IMPACT: Multimedia communications encouraging specific behaviour during disasters can be challenging. The BNHCRC has proven that use of the right visual imagery in official emergency warning communications assist people to act appropriately. Early versions of the “If it’s Flooded, Forget it” preparedness campaign inadvertently showed people engaged in “exactly the activity that we are trying to prevent” according to QUT’s Professor Vivienne Tippett, who is a BNHCRC lead researcher. New versions of the campaign involve a 4WD coming to a flooded waterway and deciding not to drive through, “the behaviour we’re trying to encourage”.

Bushfire and Natural Hazards CRC


7 SWIMMING UPSTREAM

TECHNOLOGY/PROGRAM: Carp bio-control virus

IMPACT: Carp are one of the worst introduced freshwater aquatic species in Australia with an economic impact estimated at up to $500 million per year. A new carp bio-control virus with potential to kill up to 95% of individual carp is ready to be released.  “Ten years of CRC research has basically given the answer the carp bio-control agent is safe and useable,” says Invasive Animals CRC communications manager, Ian McDonald. The virus will be most effective in the first couple of years of use.

Invasive animals CRC


8 AIMING HIGH

TECHNOLOGY/PROGRAM: International collaboration on laser signals

IMPACT: In collaboration with the Japanese space agency, JAXA, researchers from the CRC for Space Environment Management sent a beam of light, via an electro-optic laser from Mt Stromlo in Canberra, 6.7 million km away to an accelerating Japanese satellite called Hayabusa 2. It showed that a laser of this capacity can reach space debris in near-Earth orbit and is a significant step towards being able to more accurately track and eventually manoeuvre space debris (see “Shining a light on space debris”).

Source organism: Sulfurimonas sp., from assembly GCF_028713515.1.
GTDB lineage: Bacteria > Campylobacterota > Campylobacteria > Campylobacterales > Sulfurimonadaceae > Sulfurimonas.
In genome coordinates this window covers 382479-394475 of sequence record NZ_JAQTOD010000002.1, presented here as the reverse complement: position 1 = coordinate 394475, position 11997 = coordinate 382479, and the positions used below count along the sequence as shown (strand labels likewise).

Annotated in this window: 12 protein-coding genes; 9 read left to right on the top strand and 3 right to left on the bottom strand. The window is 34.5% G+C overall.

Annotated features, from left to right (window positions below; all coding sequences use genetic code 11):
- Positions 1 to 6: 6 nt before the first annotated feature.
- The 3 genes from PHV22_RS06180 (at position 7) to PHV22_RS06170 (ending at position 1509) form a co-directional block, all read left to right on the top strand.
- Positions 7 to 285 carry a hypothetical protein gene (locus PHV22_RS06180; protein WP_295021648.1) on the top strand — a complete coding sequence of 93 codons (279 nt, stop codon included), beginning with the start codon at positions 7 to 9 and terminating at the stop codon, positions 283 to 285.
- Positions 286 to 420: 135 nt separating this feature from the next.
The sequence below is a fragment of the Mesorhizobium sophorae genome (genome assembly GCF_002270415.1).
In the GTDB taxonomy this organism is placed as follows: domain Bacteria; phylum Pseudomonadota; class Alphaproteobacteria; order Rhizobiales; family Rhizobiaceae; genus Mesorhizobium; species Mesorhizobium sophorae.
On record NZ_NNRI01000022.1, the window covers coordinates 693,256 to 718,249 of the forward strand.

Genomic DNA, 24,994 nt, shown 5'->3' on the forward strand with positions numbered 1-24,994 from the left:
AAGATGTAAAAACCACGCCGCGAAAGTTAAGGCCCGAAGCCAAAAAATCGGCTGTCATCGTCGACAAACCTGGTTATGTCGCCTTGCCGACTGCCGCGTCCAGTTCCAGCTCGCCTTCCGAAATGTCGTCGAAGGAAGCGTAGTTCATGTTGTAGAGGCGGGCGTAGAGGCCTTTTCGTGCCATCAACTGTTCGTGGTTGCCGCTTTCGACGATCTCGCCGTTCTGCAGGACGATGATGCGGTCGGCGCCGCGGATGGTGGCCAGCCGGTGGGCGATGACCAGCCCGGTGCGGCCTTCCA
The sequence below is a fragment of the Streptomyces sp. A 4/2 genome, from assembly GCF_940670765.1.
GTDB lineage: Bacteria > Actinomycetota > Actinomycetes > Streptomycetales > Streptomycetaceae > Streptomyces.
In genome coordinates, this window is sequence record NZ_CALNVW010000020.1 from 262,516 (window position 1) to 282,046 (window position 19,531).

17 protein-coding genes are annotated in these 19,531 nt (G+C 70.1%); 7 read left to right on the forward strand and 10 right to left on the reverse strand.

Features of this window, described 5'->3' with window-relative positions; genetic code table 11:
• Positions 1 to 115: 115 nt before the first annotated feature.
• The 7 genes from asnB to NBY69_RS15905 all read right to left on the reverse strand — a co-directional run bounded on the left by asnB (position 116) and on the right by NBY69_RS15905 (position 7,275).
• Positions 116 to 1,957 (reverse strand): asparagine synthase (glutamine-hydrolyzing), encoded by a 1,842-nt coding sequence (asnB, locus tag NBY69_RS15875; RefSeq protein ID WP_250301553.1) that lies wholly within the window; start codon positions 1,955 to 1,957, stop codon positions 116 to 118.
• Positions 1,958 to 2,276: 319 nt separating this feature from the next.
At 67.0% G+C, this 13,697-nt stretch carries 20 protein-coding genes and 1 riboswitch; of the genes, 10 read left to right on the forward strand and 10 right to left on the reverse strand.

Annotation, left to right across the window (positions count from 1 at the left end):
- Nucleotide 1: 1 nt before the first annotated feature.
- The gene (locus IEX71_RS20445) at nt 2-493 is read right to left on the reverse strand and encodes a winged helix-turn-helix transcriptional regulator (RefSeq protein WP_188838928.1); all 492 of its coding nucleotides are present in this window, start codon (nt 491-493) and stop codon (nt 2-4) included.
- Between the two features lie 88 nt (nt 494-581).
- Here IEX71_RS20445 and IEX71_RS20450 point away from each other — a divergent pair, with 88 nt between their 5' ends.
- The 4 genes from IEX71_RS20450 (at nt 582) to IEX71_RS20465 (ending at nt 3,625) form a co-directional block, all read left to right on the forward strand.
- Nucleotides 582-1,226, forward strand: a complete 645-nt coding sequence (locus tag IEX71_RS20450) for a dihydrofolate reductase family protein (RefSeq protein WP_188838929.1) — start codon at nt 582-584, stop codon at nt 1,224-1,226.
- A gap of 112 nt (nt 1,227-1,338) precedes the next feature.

CRC for Space Environment Management 


9 FIGHTING MORE THAN FIRES

TECHNOLOGY/PROGRAM: Assessing measurement of toxic chemicals

IMPACT: PFOS (perfluorooctane sulfonate) and PFOA (perfluorooctanoic acid) are common toxic synthetic fluorinated chemicals. While being phased out, they are still encountered in fire-fighting chemicals. The National Measurement Institute collaborated with EPA Victoria on a CRC CARE project to conduct Australia’s first proficiency studies for these contaminants. These studies are an important tool for assessing contamination.

CRC CARE


10 ON THIN ICE

TECHNOLOGY/PROGRAM: Totten Glacier thinning

IMPACT: Taking advantage of a long crack that opened up in sea ice (which is normally impenetrable to ships), ACE CRC researchers used Australia’s icebreaker Aurora Australis to confirm that the Totten Glacier, East Antarctica’s largest glacier, is melting from below as warm ocean water reaches the ice shelf. Totten has the highest basal melt rate among Eastern Antarctic ice shelves and contains enough ice to raise global sea levels by about 3.5m if it melted completely.

 Antarctic Climate and Ecosystems CRC

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One thought on “Designing the future”

  1. Great article Craig – somehow we also need to convince politicians, university executives and researchers that co-creative innovative endeavours with an iterative interventionist methodology and evaluation process tied in should qualify for at least the same recognition and in terms of points earned in ERA for instance as the accepted more traditional applied science domains and the so-called ‘blue sky’ discovery-based research